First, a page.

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Experts: No support for revolution in Georgia

Politics Materials 23 May 2011 18:59
Georgian experts are skeptical about the possibility of a revolution in Georgia.
Experts: No support for revolution in Georgia

Georgia, Tbilisi, May 23 / Trend N.Kirtzkhalia /

Georgian experts are skeptical about the possibility of a revolution in Georgia.
Leader of the People's Assembly Nino Burjanadze announced the start of a new revolution.

Burjanadze expects a "critical mass" to turn out in the series of riots that started on May 21.

The Georgian party's leaders, who joined the People's Assembly, said the revolution will take place on May 25, when the party's leaders ex-Defense Minister Irakli Okruashvili and Russian businessman Cote Gogelia, who were granted political asylum in France, will arrive in
Tbilisi.

Georgian political analyst Mamuka Areshidze said the Georgian society lacks a protest charge, which is required of any revolution. He named the opposition's inability to unite as the main problem.

Areshidze believes the opposition in Georgia lacks a truly charismatic leader. "Once, the opposition has three such leaders as Zviad Gamsakhurdia, Gia Chanturia and Mikheil Saakashvili. Today, the opposition lacks such people and there is a simple answer to why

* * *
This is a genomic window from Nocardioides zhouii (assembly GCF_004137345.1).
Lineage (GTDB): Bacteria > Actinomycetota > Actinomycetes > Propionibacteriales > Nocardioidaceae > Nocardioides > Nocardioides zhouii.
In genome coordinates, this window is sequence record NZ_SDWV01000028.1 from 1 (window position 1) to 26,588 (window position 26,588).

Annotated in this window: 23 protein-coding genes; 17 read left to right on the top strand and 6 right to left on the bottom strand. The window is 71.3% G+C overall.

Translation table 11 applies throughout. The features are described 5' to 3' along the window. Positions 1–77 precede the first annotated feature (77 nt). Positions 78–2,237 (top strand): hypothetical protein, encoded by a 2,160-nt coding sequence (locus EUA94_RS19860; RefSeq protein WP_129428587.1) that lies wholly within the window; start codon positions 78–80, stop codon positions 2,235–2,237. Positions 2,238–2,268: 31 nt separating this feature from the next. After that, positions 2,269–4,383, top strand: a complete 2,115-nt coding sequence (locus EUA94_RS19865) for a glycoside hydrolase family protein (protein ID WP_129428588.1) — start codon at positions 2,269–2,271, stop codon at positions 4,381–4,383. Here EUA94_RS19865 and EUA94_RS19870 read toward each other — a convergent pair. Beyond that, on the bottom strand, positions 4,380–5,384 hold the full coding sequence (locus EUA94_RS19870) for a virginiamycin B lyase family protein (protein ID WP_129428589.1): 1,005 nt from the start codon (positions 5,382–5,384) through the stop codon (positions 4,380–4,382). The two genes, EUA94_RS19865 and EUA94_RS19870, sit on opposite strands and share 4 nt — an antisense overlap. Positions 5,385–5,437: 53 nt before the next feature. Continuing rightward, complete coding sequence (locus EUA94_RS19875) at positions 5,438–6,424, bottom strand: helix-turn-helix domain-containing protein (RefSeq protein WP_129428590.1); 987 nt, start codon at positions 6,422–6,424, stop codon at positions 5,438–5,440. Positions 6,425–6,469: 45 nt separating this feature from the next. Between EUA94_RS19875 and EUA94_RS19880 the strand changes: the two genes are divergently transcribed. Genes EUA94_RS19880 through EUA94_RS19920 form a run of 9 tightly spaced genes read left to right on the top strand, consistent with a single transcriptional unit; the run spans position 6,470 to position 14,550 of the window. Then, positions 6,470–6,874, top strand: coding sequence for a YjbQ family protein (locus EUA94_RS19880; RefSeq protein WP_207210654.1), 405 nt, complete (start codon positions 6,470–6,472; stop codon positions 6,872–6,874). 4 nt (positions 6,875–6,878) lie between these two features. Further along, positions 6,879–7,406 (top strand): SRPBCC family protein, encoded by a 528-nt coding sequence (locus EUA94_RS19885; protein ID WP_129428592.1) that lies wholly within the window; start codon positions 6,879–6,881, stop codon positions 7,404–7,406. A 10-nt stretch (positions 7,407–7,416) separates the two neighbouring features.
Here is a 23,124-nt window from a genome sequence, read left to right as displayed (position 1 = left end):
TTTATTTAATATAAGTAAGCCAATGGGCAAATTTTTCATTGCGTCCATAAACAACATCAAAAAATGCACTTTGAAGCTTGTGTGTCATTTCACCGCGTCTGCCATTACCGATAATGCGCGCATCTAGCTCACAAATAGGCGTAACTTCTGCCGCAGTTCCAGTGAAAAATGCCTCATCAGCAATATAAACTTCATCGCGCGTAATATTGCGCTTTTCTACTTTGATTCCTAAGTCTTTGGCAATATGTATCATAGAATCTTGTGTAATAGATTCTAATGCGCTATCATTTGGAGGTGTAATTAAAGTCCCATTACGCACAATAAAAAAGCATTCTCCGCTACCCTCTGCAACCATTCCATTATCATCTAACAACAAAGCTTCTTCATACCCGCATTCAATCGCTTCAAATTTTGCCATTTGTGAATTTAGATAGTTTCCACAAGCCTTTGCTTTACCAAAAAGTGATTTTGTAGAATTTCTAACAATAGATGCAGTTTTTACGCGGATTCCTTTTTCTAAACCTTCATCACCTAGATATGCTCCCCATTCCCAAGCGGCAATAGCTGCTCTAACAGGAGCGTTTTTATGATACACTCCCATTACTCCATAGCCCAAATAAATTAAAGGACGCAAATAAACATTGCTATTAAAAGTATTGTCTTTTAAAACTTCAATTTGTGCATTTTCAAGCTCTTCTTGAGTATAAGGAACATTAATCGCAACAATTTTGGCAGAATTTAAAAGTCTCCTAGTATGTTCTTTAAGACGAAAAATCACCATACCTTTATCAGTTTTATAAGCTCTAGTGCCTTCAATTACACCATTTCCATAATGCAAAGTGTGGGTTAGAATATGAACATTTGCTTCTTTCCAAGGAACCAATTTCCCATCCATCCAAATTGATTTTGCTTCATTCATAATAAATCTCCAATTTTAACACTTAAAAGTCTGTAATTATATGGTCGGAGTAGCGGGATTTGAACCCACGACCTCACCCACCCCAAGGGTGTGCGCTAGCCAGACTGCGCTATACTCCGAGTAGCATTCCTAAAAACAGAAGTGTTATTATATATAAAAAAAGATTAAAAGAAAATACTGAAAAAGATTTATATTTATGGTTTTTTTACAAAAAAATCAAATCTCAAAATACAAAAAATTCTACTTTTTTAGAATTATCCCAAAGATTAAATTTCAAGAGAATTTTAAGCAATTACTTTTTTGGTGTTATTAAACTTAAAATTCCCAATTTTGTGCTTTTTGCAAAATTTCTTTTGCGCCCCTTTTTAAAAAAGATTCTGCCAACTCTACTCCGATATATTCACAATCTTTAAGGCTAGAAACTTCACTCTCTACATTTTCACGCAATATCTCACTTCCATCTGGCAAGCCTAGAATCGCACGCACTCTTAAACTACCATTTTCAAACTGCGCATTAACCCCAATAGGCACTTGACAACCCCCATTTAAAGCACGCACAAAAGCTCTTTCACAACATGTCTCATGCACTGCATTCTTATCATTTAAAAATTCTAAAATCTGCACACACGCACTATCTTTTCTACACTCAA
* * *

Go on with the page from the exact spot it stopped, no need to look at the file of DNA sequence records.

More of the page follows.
people do not go out: individuals always feel a leader who can lead them," Areshidze said.

Resonance newspaper Chief Editor Lasha Tugushi believes the opposition leaders calling on people to go out have no program, except the slogan of change of the power.

"Almost no one takes part in the rallies, because the opposition leaders calling on people to go to the street lack program, but only the declared slogan of the seizure of power. In addition, violent
methods of struggle for the power are unacceptable for most Georgian people," Tugushi told the Maestro TV channel.

The population has a low confidence in the opposition leaders, since "too many errors have been admitted.

Expert Nick Chitadze told Trend that the principal objective of the People's Assembly is to bring confusion to Georgia. "The People's Assembly aims to damage Georgia's image and represent our country in a precarious state. That's why they go to the provocation, so that the foreign media got footage, in which the authorities disperse an opposition rally. The Russian media also assist by spreading materials that suits them. But, given that people do not support the People's
Assembly, I think that its rallies will cause only a backlash among the population," he said.

Regarding Okruashvili's possible arrival, Chitadze considers it a "political stunt", and is sure that Okruashvili is not going to come home.

Georgian Strategy and International Affairs Fund Chief Alexander Rondeli believes the opposition is trying to organize the unrest in the country.

"But most people do not support the rallies, if people wanted rallies," he said.

He said the opposition has virtually no chance to achieve any concrete result.

Expert Soso Tsintsadze said the Georgian society is not an advocate of radical action, so the protest will have no result. "The opposition leaders, who began the protest, expected many more people, but their hopes were dashed.

He stressed that the opposition, which went on the street, presumably, will try to resort to possible drastic measures on May 26 and disrupt the military parade, though authorities would not allow.

A number of liberal opposition parties, including the Christian Democratic Movement and the New Right, had already advised the authorities to cancel the parade to avoid escalation.

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